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Study explains possible danger of low nitrite in skinless longganisa

Tuesday, January 26, 2021 12:00 AM    Views : 252by:Geraldine Bulaon-Ducusin, DOST-STII

PRESS RELEASE

Sakto lang! No more, no less is the way to go in processing food and the exact recommended measurements of preservatives must be strictly followed to keep our food safe for consumption.

Studies have shown that nitrite plays a key role in the preservation of meat products such as tocino and longganisa. While the consumption of too much nitrite over long periods of time could have carcinogenic risks, its underapplication, on the other hand, may also pose another health risk, as this could shorten the product’s shelf life and compromise the integrity of the meat products.

Nitrite used in meat curing adds a distinct color and flavor and enhances the antioxidant activity of processed meat products. It helps prevent the product from turning rancid and it controls the growth of foodborne pathogens, such as Clostridium botulinum, the bacterium which causes botulism. Botulism is a rare and potentially fatal illness caused by the toxin produced by the bacterium C. botulinum, which may result in weakness, blurred vision, fatigue, and difficulty in speaking and in breathing.

According to the World Health Organization, foodborne botulism, which is caused by the consumption of improperly processed food, is rare but can be potentially fatal if not diagnosed immediately and treated accordingly.

A team of researchers from the University of the Philippines Mindanao (UP Mindanao) conducted a study “Linking Socio-demographics of Meat Vendor-processors to Residual Nitrite in Skinless Native Sausage Sold in a Typical Public Market in the Philippines,” which examined a total of 90 cured skinless longganisa packs weighing 120–320 grams per pack, collected from the vendor-processors at a typical public market in Davao City.

“The study results demonstrated that all skinless longganisa samples gathered had residual nitrite levels ranging from 0.005–1.031 mg/kg, which is way below the minimum required amount of 50 mg/kg for the inhibition of Clostridium botulinum,” says Dr. Virginia P. Obsioma, Professor at the Department of Food Science and Chemistry, College of Science and Mathematics, UP Mindanao.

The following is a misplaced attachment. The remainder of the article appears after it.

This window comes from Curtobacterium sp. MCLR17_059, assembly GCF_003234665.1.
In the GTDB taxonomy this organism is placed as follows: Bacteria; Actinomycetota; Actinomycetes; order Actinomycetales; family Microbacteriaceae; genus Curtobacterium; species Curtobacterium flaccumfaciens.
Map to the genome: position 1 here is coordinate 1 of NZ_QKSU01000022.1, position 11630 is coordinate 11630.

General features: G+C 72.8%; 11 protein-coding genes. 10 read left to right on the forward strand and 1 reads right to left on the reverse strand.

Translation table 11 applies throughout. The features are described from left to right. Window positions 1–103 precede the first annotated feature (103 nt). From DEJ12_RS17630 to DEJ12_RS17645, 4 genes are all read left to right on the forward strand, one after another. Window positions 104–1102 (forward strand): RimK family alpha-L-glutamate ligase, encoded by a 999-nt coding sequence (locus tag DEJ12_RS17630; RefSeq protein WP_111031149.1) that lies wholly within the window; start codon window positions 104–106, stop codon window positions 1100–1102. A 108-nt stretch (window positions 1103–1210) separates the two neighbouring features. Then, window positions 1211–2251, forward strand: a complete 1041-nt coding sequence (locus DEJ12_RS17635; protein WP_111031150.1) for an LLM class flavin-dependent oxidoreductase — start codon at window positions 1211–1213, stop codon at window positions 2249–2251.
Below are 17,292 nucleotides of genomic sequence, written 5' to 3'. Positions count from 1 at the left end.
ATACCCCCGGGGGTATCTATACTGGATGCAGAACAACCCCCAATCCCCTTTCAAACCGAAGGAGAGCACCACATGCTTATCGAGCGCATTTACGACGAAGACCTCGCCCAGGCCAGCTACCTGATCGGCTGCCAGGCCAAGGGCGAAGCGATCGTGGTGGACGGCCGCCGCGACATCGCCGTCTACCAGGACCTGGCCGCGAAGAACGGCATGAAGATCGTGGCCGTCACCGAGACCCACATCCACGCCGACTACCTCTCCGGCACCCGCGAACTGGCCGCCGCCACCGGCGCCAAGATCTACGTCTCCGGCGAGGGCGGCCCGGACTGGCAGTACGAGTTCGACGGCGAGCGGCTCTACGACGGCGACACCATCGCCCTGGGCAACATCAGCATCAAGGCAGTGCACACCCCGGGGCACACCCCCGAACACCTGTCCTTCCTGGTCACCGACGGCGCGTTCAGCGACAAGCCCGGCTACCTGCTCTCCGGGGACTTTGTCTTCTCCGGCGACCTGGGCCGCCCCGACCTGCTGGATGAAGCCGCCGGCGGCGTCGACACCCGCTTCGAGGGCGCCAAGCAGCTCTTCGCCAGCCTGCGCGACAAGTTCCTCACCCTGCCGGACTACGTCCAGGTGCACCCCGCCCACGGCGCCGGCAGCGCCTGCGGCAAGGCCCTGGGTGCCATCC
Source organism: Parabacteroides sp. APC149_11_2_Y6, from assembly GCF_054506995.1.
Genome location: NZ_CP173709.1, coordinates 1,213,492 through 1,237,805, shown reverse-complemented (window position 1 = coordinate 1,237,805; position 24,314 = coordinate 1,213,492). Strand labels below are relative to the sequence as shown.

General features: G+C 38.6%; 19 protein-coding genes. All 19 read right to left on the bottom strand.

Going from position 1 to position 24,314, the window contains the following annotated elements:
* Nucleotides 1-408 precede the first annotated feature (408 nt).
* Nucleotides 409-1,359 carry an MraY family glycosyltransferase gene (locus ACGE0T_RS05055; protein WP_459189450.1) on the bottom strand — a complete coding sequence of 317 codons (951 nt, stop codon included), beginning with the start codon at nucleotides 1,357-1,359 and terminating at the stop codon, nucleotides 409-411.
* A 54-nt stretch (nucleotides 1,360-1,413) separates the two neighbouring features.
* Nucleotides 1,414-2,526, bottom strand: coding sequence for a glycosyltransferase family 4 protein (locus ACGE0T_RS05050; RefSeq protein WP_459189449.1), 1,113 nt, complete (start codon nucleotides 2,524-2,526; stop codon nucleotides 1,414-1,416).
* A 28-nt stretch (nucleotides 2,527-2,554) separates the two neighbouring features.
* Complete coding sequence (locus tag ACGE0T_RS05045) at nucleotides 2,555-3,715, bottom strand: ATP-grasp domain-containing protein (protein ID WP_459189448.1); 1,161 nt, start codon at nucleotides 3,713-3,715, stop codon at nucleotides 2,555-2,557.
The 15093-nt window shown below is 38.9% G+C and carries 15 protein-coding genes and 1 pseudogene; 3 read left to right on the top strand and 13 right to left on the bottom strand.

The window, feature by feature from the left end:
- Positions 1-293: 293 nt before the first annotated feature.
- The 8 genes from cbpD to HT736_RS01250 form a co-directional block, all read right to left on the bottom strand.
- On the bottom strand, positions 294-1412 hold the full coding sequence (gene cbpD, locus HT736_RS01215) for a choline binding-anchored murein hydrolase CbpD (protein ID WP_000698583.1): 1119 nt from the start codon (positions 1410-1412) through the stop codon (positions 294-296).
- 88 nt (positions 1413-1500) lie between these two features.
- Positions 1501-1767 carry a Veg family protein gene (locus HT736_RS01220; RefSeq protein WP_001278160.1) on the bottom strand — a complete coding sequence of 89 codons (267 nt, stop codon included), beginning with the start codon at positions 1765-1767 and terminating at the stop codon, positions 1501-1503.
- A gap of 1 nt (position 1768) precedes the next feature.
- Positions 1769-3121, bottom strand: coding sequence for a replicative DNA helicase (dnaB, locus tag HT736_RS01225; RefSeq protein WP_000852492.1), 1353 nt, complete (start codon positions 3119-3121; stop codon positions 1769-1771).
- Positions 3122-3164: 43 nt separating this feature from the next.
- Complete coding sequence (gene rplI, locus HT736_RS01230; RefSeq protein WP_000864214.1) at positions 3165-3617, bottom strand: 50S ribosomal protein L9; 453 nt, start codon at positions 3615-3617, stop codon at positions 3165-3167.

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(Photo Credit: UP-Mindanao research team Researcher conducting a survey among longganisa vendor-processors in a typical public market in Davao City)

In relevant and earlier studies, it was explained that the underapplication or lack of nitrite used may, on the one hand, compromise the microbiological safety of cured meat. It was also found previously that, traditionally, Filipino market vendors primarily used nitrite more for color, texture, and flavor functions, rather than as a preservative or antimicrobial agent.
The current study, however, finds that the extreme precaution of the vendor processors, which may have led to their underapplication of nitrite in skinless longganisa, may have been a result of their fear of the ill effects of overapplication of nitrite.

The study also revealed that those with higher educational attainment tend to apply less residual nitrite levels for food preservation, with the values falling way below the recommended limit. The skinless longganisa processed by the vendor-processors who reached high school was found to have lower residual nitrite compared to that processed by those who attained elementary education.

Furthermore, the study revealed that skinless longganisa vendor processors who are married tend to incorporate more nitrite into their products, compared to their unmarried counterparts. The same result was observed among longganisa processors with children in the household, as they tend to increase the application of nitrite to make the color and flavor more pleasing to the consumers.

“There is a need to improve the food safety knowledge and practices of the skinless longganisa vendor-processors, specifically in the application of appropriate nitrite levels to ensure the safety of the processed meat,” Kriza Faye A. Calumba, also a member of the research team, said.
The team also recommends that food safety seminars must be regularly conducted to educate food processors and vendors on appropriate amounts of nitrite and emphasize the correct measurements to apply to avoid the bad effects of both overapplication and underapplication.

Likewise, the researchers suggested that the seminar can be conducted in the vernacular to ensure easy and correct understanding by all participants.

Realizing the practical value of the study, this can serve as a relevant information for local government units and government agencies mandated to oversee the safety of products sold commercially for the protection of the consuming public.

This study appeared in the Philippine Journal of Science (Vol. 149, No. 4, December 2020), the oldest science journal in the country, published by the Department of Science and Technology-Science and Technology Information Institute (DOST-STII). For detailed information on the study, you may visit the link https://philjournalsci.dost.gov.ph/

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